Hamilton Lanphere Smith, 1819 - 1903

by Brian Stevenson
last updated November, 2016

Professor H.L. Smith had a considerable influence on the characterization of diatoms, publishing definitive books and papers on that topic. He also produced an extensive project that consisted of microscope slides of 750 different species of diatoms, along with descriptions of those specimens. In addition, Smith left behind an extensive collection of mounted and unmounted material. His preparations are occasionally encountered nowadays.

Figure 1. Microscope slides by H.L. Smith. These may have come from his 1876-1888 series “Species Diatomacearum Typicae”, or from his personal collection, which was said to consist of several thousand slides. Some of the illustrated slides have handwritten descriptions of the specimens, and are not of diatom species, and are more likely to be from Smith’s personal cabinet. The slide on the lower left, of Surirella, is diamond engraved “fresh water, Tronhjem mud, Norway” – the handwriting appears to be different from the pencil writings on the slide label.


Figure 2. Photomicrographs of the specimens in the top six slides of Figure 1. All photographed with a C-mounted digital SLR camera. The objective lens used for each image is noted. Top row: a single Aulacodiscus formosus, 25x; strew of Biddulphia roperiana 10x. Middle row: strew of Campylodiscus clypeus 10x; arrangement of Coscinodiscus fuscus 3.4x. Bottom row: arrangement of Eupodiscus radiatus 10x; strew of Melosira borrerii 10x.


Figure 3. Hamilton L. Smith as a young man.


Hamilton Smith was born in New London, Connecticut, USA, on November 5, 1819. He was the first child of Anson and Amy Crocker Beckwith Smith.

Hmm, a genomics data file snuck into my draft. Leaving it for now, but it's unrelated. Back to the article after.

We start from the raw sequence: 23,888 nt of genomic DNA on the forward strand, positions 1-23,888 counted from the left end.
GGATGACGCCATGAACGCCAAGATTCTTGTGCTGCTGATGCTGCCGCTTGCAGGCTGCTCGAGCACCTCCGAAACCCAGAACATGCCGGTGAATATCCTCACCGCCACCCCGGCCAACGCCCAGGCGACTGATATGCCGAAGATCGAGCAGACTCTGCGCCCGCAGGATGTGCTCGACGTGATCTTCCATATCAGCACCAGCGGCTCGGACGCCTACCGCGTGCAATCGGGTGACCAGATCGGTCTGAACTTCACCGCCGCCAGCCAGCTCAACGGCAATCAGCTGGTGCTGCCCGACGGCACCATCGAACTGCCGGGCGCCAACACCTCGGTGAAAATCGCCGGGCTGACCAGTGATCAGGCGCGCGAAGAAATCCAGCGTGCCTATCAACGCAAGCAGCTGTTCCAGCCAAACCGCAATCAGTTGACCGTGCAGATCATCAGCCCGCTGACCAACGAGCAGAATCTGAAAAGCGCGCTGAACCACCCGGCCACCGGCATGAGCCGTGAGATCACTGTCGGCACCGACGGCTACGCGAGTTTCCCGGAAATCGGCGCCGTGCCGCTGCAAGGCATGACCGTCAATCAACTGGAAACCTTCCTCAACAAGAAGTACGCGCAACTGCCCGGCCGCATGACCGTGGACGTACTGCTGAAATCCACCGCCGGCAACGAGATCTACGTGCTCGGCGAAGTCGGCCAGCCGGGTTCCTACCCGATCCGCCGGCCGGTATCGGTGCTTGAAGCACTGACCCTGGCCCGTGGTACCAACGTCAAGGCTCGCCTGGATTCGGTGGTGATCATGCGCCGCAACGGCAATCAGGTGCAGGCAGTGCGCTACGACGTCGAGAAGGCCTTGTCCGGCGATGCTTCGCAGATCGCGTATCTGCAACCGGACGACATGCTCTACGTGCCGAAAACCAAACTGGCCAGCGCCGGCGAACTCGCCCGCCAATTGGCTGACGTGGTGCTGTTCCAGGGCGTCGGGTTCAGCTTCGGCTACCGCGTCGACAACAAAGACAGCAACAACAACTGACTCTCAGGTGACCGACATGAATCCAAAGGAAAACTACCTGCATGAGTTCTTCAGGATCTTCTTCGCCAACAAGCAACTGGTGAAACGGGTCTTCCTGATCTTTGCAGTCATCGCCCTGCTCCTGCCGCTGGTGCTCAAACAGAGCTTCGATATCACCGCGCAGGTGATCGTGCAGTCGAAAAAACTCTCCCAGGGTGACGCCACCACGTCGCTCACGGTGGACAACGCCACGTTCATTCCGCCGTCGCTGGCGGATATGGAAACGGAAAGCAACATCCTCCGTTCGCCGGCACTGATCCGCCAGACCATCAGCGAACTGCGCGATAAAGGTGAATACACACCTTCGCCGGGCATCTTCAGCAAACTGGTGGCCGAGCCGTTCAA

At the age of sixteen, he enrolled in Yale College, New Haven, Connecticut. Owing to Hamilton’s strong interest in the sciences, his father presented him with a professionally-built telescope when he began college. At Yale, Smith became close friends with another student, Ebenezer Porter Mason (1819 - 1840), likewise an astronomy enthusiast. Professor Denison Olmsted wrote of the pair and their works in 1838, “I was prevented, by peculiar circumstances, from making any preparations for viewing the interesting eclipse of September 18th, having returned home from a journey only on the day of its occurrence. I found, however, that there was less reason for regret, as two young gentlemen of our senior class, H.L. Smith and E.P. Mason, had been very assiduous in making preparations for viewing the eclipse, having the necessary instruments all in readiness, and the time well regulated. Indeed, each of them was furnished with a good telescope of his own making, the former a Gregorian of three feet focus, the latter a Newtonian of seven feet. Both accompanied me in the College Observatory, while I made use of our large Achromatic of ten feet focus”. Olmsted further wrote that “Messrs. H.L. Smith and F. Bradley have recently constructed a large telescope, of which they have furnished me the following memorandum: The reflector has a focal length of about fourteen feet and is one foot in diameter, of the Herschelian construction. The stand and adjustments are not yet completed, nor is the telescope in an advantageous position for making delicate observations. The tube is a twelve-sided prism, strengthened internally by iron rings”. For many years, Smith’s telescope was the largest in the United States. By use of this large instrument, Mason observed and described numerous nebulae, which became a seminal publication on astronomy.

Meanwhile, Smith’s family had moved to Cleveland, Ohio. His father’s business misfortunes required that Hamilton withdraw from Yale, and go to the family. Smith kept up his studies after business hours. He was able to return to the Yale campus for his senior year, and graduated with his class in 1839. During that year, he was elected a member of the Connecticut Academy of Arts and Sciences.

After graduation, Smith returned to Cleveland, to help with his father’s flour business. In 1841, he married Susan Beecher. However, she died within a year, after giving birth to the couple's daughter. Five years later, he married Julia Buttles, and the couple had two sons.

Smith’s interest in the sciences continued despite his business and family obligations. He published two of the first American textbooks on science, A Natural Philosophy for Schools, in 1842, and The World: First Lessons in Science and Astronomy, in 1845. He served as editor of the journal Annals of Science from 1842 to 1844, and frequently published in that and other journals.